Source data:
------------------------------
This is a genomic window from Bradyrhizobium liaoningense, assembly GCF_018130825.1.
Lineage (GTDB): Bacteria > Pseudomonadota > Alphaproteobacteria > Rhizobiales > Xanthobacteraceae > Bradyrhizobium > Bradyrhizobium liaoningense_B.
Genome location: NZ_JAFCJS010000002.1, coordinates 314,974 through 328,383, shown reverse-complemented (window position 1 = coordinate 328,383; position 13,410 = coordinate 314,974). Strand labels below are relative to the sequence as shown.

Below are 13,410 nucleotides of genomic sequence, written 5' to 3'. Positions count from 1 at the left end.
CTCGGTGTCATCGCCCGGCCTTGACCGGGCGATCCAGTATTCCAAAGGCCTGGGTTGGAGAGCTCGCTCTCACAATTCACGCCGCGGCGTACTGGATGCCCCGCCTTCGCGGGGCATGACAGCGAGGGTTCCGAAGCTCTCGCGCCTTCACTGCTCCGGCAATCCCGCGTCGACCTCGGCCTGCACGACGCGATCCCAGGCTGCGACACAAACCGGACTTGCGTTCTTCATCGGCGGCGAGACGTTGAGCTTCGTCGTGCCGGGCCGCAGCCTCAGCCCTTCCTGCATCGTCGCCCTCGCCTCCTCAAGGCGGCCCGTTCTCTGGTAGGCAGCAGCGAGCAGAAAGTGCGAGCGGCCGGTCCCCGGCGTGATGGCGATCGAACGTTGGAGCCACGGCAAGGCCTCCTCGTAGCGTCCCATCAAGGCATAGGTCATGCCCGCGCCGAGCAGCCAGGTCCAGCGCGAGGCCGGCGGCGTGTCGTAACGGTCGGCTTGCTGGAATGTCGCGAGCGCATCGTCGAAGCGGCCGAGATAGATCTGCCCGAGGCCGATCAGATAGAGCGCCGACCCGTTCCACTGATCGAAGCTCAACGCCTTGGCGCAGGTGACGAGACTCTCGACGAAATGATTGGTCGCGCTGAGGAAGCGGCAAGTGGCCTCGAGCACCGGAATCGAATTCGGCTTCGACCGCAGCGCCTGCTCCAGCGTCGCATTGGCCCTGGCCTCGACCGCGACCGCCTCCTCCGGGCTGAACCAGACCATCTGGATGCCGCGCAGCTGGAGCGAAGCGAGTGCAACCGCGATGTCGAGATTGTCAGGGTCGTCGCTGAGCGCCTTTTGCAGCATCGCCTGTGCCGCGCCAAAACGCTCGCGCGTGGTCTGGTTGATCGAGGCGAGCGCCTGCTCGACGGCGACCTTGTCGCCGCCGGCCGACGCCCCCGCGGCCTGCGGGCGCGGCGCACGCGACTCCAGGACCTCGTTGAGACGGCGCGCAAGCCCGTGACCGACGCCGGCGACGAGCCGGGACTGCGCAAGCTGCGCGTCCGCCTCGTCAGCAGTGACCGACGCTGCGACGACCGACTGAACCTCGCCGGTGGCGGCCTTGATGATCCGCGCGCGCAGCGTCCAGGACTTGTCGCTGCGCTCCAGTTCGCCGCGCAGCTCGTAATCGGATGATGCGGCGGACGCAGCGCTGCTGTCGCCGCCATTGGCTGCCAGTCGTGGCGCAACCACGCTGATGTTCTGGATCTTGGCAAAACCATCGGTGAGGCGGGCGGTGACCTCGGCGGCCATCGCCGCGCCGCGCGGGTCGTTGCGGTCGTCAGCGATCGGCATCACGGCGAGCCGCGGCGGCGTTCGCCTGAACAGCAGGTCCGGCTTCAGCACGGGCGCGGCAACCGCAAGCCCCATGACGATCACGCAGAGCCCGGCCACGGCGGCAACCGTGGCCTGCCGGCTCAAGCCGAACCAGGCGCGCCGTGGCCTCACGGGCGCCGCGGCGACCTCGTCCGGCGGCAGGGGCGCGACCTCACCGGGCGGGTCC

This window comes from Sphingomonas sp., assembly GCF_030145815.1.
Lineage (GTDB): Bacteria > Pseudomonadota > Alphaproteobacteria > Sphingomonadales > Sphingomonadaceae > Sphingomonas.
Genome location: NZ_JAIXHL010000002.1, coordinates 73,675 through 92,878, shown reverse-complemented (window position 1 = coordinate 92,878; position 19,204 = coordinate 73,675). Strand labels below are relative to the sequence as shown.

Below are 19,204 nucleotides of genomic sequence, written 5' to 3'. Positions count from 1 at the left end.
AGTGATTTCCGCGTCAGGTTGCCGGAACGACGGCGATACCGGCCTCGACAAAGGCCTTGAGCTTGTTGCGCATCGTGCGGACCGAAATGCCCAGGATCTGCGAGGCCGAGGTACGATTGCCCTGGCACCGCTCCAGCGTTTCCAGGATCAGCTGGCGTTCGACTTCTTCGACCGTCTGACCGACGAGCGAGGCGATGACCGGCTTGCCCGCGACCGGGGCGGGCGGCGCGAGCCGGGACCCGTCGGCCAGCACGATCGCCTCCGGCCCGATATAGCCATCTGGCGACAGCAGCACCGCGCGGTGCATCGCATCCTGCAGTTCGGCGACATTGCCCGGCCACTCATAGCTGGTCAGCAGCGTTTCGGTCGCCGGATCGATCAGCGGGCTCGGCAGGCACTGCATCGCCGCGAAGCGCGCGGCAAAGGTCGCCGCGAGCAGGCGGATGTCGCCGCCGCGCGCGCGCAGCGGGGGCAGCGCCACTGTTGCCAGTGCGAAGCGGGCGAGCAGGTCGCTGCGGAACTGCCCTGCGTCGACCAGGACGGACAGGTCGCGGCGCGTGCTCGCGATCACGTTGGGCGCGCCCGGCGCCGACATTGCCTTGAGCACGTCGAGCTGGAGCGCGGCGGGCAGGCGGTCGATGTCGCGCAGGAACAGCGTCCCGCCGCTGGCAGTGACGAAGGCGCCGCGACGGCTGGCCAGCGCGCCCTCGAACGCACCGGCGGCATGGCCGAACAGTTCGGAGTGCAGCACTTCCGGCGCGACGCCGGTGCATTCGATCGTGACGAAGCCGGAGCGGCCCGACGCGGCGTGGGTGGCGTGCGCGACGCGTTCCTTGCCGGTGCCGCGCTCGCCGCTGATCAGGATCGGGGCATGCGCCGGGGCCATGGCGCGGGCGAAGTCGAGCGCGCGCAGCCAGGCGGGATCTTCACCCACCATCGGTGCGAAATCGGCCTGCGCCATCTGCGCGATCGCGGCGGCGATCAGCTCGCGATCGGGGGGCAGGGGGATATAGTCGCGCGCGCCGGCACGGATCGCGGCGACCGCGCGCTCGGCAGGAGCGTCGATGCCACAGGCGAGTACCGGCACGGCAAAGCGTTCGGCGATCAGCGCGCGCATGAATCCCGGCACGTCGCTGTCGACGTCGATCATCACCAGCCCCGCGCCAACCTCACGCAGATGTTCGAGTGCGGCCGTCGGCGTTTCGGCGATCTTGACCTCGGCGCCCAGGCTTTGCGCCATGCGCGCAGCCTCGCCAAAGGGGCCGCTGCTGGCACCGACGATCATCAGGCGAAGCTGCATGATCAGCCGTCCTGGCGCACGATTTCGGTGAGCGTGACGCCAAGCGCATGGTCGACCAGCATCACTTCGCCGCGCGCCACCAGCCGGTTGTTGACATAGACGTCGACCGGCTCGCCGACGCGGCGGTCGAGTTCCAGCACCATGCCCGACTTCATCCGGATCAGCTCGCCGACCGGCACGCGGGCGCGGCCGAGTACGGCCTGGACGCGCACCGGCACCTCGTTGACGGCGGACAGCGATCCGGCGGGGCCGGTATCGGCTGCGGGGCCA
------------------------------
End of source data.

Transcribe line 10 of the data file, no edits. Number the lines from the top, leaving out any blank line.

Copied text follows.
AGTGATTTCCGCGTCAGGTTGCCGGAACGACGGCGATACCGGCCTCGACAAAGGCCTTGAGCTTGTTGCGCATCGTGCGGACCGAAATGCCCAGGATCTGCGAGGCCGAGGTACGATTGCCCTGGCACCGCTCCAGCGTTTCCAGGATCAGCTGGCGTTCGACTTCTTCGACCGTCTGACCGACGAGCGAGGCGATGACCGGCTTGCCCGCGACCGGGGCGGGCGGCGCGAGCCGGGACCCGTCGGCCAGCACGATCGCCTCCGGCCCGATATAGCCATCTGGCGACAGCAGCACCGCGCGGTGCATCGCATCCTGCAGTTCGGCGACATTGCCCGGCCACTCATAGCTGGTCAGCAGCGTTTCGGTCGCCGGATCGATCAGCGGGCTCGGCAGGCACTGCATCGCCGCGAAGCGCGCGGCAAAGGTCGCCGCGAGCAGGCGGATGTCGCCGCCGCGCGCGCGCAGCGGGGGCAGCGCCACTGTTGCCAGTGCGAAGCGGGCGAGCAGGTCGCTGCGGAACTGCCCTGCGTCGACCAGGACGGACAGGTCGCGGCGCGTGCTCGCGATCACGTTGGGCGCGCCCGGCGCCGACATTGCCTTGAGCACGTCGAGCTGGAGCGCGGCGGGCAGGCGGTCGATGTCGCGCAGGAACAGCGTCCCGCCGCTGGCAGTGACGAAGGCGCCGCGACGGCTGGCCAGCGCGCCCTCGAACGCACCGGCGGCATGGCCGAACAGTTCGGAGTGCAGCACTTCCGGCGCGACGCCGGTGCATTCGATCGTGACGAAGCCGGAGCGGCCCGACGCGGCGTGGGTGGCGTGCGCGACGCGTTCCTTGCCGGTGCCGCGCTCGCCGCTGATCAGGATCGGGGCATGCGCCGGGGCCATGGCGCGGGCGAAGTCGAGCGCGCGCAGCCAGGCGGGATCTTCACCCACCATCGGTGCGAAATCGGCCTGCGCCATCTGCGCGATCGCGGCGGCGATCAGCTCGCGATCGGGGGGCAGGGGGATATAGTCGCGCGCGCCGGCACGGATCGCGGCGACCGCGCGCTCGGCAGGAGCGTCGATGCCACAGGCGAGTACCGGCACGGCAAAGCGTTCGGCGATCAGCGCGCGCATGAATCCCGGCACGTCGCTGTCGACGTCGATCATCACCAGCCCCGCGCCAACCTCACGCAGATGTTCGAGTGCGGCCGTCGGCGTTTCGGCGATCTTGACCTCGGCGCCCAGGCTTTGCGCCATGCGCGCAGCCTCGCCAAAGGGGCCGCTGCTGGCACCGACGATCATCAGGCGAAGCTGCATGATCAGCCGTCCTGGCGCACGATTTCGGTGAGCGTGACGCCAAGCGCATGGTCGACCAGCATCACTTCGCCGCGCGCCACCAGCCGGTTGTTGACATAGACGTCGACCGGCTCGCCGACGCGGCGGTCGAGTTCCAGCACCATGCCCGACTTCATCCGGATCAGCTCGCCGACCGGCACGCGGGCGCGGCCGAGTACGGCCTGGACGCGCACCGGCACCTCGTTGACGGCGGACAGCGATCCGGCGGGGCCGGTATCGGCTGCGGGGCCA